Cloud saves are nice, but all this 'remote processing' lark is BS from some marketing guy...

... if you get Rainbow Dash, who gets Pebble Dash?

Look, I'm not huge into the casual scene, but just what were they using "the cloud" for? They make simple Match 3 games that are 30mb tops. It's not like you're streaming a massive game that takes hours to download or has a hard time running on normal desktops. Hell, this was just one step above flash.

IanDavis:
Look, I'm not huge into the casual scene, but just what were they using "the cloud" for?

They were looking into streaming and games-on-demand, so players could just browse through Big Fish's library and play anything at any time without a separate download & install of each one.

fix-the-spade:

Zachary Amaranth:
I don't know. The reality at this point seems to be you say "the clooooooooud" and a lot of people will spark up like you just promised them a ride to Candyland on a winged pony of their choice (I choose Rainbow Dash, because ponies).

It's being used as the acceptable face of DRM, always on connection required to play? Oh no, it's cloud computing to improve your user experience (and ensure you are always connected to our server when playing the game).

Cloud saves are nice, but all this 'remote processing' lark is BS from some marketing guy...

... if you get Rainbow Dash, who gets Pebble Dash?

At the same time, the marketing is there because it largely works. I think Microsoft's only failure was that they bit off too much too soon. Companies are selling shit just by saying "the clooooooooooooooooud" because to the layperson they might as well be saying "maaaaaagic!" There is a limit to how far this can go, and we may have reached it.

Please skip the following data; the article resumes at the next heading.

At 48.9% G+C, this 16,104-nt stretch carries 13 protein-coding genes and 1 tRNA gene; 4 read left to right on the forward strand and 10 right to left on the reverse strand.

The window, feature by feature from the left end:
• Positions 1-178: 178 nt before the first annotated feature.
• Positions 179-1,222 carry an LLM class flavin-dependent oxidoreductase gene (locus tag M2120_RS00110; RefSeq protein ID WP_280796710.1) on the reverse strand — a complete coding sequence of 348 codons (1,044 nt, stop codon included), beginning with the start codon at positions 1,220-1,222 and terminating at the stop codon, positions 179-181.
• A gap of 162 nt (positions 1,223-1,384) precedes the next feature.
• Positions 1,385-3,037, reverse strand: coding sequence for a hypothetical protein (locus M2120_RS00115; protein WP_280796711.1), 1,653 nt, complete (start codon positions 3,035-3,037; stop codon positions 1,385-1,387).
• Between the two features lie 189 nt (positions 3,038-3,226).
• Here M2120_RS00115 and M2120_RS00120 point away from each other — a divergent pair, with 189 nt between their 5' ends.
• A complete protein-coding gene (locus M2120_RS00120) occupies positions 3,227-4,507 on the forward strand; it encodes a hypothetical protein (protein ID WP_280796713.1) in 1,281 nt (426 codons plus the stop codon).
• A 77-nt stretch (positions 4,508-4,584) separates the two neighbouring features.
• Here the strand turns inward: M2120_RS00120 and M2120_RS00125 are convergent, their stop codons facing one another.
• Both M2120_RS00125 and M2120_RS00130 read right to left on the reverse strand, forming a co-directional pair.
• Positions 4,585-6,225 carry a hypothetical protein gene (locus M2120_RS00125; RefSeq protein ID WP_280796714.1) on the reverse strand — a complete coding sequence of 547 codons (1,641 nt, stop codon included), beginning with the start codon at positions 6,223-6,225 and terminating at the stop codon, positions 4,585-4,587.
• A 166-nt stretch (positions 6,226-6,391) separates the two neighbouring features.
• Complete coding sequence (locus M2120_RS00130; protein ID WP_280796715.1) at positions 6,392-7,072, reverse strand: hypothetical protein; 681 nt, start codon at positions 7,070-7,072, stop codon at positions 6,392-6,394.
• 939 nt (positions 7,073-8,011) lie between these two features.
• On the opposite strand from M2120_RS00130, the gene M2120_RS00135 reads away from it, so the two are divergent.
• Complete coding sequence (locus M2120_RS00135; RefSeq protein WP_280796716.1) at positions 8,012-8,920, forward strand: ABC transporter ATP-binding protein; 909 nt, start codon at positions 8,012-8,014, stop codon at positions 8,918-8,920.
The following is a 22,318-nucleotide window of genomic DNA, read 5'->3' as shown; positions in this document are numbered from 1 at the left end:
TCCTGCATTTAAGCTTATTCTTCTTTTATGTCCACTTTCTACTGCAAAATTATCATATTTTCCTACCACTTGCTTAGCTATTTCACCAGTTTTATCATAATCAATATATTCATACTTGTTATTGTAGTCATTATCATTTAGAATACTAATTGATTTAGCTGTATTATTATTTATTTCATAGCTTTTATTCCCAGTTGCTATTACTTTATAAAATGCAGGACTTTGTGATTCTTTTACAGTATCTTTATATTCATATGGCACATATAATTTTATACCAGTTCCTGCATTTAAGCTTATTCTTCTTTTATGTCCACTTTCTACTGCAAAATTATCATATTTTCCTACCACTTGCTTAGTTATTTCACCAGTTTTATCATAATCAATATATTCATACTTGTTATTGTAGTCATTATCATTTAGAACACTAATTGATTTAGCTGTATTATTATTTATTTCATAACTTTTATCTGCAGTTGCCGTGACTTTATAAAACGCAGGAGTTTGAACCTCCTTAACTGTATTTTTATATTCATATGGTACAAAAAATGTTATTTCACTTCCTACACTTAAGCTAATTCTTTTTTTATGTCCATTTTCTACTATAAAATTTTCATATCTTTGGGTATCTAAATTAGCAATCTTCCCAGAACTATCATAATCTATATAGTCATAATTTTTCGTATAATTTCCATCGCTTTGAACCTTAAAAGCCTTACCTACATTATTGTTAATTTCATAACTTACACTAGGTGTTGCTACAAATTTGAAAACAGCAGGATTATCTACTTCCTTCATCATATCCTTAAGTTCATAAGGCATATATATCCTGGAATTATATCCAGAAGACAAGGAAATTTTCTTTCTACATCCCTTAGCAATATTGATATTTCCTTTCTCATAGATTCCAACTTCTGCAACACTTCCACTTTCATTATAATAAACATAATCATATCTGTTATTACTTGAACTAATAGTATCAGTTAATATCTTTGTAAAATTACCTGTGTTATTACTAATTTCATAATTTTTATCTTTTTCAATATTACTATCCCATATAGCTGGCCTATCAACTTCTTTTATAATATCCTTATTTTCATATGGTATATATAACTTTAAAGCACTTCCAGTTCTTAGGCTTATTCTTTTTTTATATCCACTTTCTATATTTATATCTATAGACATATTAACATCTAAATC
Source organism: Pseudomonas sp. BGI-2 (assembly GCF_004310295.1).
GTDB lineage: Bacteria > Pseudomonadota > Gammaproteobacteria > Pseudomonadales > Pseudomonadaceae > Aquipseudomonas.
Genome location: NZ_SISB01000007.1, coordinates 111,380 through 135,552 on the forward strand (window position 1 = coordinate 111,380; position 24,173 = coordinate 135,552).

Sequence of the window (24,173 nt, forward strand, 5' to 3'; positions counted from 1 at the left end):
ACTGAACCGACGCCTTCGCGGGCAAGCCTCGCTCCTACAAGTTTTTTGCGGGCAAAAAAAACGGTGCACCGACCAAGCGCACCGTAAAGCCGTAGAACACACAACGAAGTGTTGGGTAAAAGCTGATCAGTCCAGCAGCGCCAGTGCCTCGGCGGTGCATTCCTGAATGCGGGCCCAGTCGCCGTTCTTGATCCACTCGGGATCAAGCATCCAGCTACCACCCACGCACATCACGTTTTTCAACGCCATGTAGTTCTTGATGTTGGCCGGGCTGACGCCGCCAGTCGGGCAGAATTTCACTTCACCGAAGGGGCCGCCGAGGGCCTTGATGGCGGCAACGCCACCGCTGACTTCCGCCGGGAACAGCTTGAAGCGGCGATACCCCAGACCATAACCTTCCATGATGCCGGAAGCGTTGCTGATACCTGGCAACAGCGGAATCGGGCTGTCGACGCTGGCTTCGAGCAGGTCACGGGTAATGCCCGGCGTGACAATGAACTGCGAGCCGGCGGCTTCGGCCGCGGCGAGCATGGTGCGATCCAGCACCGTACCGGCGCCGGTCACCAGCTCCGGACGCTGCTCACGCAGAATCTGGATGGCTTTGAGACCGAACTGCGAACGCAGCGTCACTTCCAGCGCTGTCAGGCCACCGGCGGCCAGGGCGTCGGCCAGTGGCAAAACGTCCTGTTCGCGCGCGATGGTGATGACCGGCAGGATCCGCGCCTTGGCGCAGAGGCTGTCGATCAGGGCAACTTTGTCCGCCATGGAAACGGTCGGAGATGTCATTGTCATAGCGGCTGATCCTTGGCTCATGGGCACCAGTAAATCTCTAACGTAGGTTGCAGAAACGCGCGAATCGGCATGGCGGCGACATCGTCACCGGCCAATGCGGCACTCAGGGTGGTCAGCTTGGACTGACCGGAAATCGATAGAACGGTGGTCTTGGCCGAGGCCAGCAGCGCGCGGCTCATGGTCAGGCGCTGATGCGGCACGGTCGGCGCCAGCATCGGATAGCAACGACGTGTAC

For now.

The problem there is that boundaries change.

Imagine this. If SimCity's launch had gone off without a hitch, if they had bothered to actually put up working servers in sufficient numbers, would it have resulted in the same reaction? I say no. I mean, some people were complaining anyway (and rightfully so, since they wanted a single-player game and community is sort of forced), but the number of people who just gleefully played the game would be higher and without the massive controversy it probably would have been an unmitigated success. It's predominantly a failure in any metric based on the fact that they had to halt sales/refund money/whatever.

In short, the only reason EA had problems is because they underperformed in their bullshit DRM move. Because I agree it is one. But had they rode out the launch without such a major failure on the server end, everything would be much different. Even a failure down the road wouldn't have mattered as much. It probably would have made some people mad but it would be accepted by most as the nature of the beast.

therealjeffa:

IanDavis:
Look, I'm not huge into the casual scene, but just what were they using "the cloud" for?

They were looking into streaming and games-on-demand, so players could just browse through Big Fish's library and play anything at any time without a separate download & install of each one.

I would argue that it wasn't really necessary, though, since most of the games weren't exactly the top of the line graphically, so any processing power saved by the user would be minimal, while the requirement for a good internet connection (something that many casual players may not have) would not have helped in that regard.